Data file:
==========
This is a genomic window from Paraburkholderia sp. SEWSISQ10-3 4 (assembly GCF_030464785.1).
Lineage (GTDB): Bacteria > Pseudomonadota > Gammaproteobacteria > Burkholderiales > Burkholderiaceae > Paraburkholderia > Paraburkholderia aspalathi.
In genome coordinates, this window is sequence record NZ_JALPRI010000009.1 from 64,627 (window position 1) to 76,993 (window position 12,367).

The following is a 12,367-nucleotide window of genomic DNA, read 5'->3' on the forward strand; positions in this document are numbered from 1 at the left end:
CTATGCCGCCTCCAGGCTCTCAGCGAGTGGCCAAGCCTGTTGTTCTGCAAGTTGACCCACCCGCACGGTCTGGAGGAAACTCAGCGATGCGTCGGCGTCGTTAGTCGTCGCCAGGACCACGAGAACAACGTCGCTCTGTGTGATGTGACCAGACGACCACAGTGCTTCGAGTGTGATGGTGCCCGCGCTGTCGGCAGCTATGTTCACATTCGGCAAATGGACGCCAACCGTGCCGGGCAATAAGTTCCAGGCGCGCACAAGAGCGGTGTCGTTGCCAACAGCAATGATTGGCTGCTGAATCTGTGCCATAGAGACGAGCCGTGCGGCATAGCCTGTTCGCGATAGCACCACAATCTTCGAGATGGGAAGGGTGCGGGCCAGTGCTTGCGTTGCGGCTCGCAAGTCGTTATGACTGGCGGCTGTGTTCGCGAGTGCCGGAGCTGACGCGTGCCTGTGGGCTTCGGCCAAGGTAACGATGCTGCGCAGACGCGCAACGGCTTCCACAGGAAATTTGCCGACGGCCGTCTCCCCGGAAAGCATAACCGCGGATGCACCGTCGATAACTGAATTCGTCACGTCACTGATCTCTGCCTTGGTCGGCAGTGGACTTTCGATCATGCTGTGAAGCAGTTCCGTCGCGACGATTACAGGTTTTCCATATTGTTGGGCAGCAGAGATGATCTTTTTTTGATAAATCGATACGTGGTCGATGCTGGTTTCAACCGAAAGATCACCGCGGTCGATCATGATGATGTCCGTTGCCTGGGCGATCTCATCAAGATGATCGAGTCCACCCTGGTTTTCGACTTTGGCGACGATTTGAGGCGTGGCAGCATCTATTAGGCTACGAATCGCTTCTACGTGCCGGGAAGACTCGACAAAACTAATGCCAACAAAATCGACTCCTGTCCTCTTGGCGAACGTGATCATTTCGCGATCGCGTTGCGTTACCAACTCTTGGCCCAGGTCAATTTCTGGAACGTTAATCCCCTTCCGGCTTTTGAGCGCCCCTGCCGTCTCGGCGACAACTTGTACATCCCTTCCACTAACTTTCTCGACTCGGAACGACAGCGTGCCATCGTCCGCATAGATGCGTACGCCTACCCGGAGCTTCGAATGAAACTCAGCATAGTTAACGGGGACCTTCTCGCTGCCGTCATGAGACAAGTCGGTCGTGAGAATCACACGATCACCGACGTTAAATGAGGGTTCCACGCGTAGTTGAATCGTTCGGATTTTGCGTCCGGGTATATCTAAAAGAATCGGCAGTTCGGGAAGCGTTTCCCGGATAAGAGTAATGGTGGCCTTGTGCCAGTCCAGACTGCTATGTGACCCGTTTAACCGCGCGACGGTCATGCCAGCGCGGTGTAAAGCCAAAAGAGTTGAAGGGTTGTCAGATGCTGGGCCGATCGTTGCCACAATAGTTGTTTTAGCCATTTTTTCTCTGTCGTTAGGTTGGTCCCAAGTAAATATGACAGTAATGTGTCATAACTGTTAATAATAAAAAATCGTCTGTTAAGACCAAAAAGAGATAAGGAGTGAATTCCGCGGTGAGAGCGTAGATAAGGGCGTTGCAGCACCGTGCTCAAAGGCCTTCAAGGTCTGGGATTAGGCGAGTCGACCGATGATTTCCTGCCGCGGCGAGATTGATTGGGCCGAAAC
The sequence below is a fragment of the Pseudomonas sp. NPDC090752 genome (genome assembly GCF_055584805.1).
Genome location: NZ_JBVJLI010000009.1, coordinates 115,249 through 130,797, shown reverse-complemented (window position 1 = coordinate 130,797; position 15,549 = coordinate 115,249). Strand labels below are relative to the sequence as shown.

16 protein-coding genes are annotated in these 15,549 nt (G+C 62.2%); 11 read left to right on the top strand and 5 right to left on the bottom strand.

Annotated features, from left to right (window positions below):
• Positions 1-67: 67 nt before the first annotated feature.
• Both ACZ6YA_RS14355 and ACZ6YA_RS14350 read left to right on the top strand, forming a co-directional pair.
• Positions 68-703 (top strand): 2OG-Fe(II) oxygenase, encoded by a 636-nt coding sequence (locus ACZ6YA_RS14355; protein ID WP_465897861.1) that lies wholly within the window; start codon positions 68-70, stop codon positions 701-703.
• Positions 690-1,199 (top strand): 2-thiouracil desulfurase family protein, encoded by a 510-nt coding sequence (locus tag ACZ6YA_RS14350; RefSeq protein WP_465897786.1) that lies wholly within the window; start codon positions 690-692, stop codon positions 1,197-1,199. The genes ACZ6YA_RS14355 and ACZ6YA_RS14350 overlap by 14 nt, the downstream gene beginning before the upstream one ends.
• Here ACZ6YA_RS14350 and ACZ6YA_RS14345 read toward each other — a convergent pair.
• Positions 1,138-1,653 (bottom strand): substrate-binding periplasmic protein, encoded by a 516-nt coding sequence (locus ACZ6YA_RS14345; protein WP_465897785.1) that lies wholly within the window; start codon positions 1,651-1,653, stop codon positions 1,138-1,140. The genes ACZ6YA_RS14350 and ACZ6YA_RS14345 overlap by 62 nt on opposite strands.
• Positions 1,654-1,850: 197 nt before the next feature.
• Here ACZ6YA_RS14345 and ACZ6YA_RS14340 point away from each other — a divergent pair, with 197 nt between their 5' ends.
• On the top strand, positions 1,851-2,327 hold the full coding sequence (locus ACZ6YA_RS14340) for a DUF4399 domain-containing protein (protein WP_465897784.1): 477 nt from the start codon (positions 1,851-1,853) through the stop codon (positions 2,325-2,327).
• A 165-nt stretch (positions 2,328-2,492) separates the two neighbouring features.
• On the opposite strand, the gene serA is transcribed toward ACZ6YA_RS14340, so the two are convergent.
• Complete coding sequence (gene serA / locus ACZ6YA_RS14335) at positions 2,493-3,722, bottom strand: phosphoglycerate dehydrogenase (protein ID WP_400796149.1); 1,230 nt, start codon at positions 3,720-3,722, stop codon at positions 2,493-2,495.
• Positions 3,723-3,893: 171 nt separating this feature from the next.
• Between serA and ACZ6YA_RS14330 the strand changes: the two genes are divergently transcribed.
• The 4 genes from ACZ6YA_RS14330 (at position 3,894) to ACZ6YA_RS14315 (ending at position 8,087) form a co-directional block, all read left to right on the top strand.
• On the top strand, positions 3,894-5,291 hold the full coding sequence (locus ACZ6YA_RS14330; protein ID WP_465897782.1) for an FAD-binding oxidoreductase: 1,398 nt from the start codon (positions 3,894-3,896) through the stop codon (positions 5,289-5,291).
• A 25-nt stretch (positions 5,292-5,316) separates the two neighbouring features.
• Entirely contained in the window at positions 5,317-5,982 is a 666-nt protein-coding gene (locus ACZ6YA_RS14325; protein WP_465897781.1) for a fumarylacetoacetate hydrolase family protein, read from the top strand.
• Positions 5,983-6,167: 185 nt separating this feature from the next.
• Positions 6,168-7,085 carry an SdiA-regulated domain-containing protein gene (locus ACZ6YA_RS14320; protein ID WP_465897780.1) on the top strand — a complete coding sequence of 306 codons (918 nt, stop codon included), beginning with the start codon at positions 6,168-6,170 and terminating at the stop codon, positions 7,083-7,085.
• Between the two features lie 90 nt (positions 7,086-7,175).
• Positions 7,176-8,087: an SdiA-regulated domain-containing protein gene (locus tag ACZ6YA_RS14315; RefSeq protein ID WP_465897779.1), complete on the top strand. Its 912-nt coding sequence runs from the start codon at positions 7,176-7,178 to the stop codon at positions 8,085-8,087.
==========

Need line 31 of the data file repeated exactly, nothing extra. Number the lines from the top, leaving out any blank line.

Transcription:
• Positions 7,176-8,087: an SdiA-regulated domain-containing protein gene (locus tag ACZ6YA_RS14315; RefSeq protein ID WP_465897779.1), complete on the top strand. Its 912-nt coding sequence runs from the start codon at positions 7,176-7,178 to the stop codon at positions 8,085-8,087.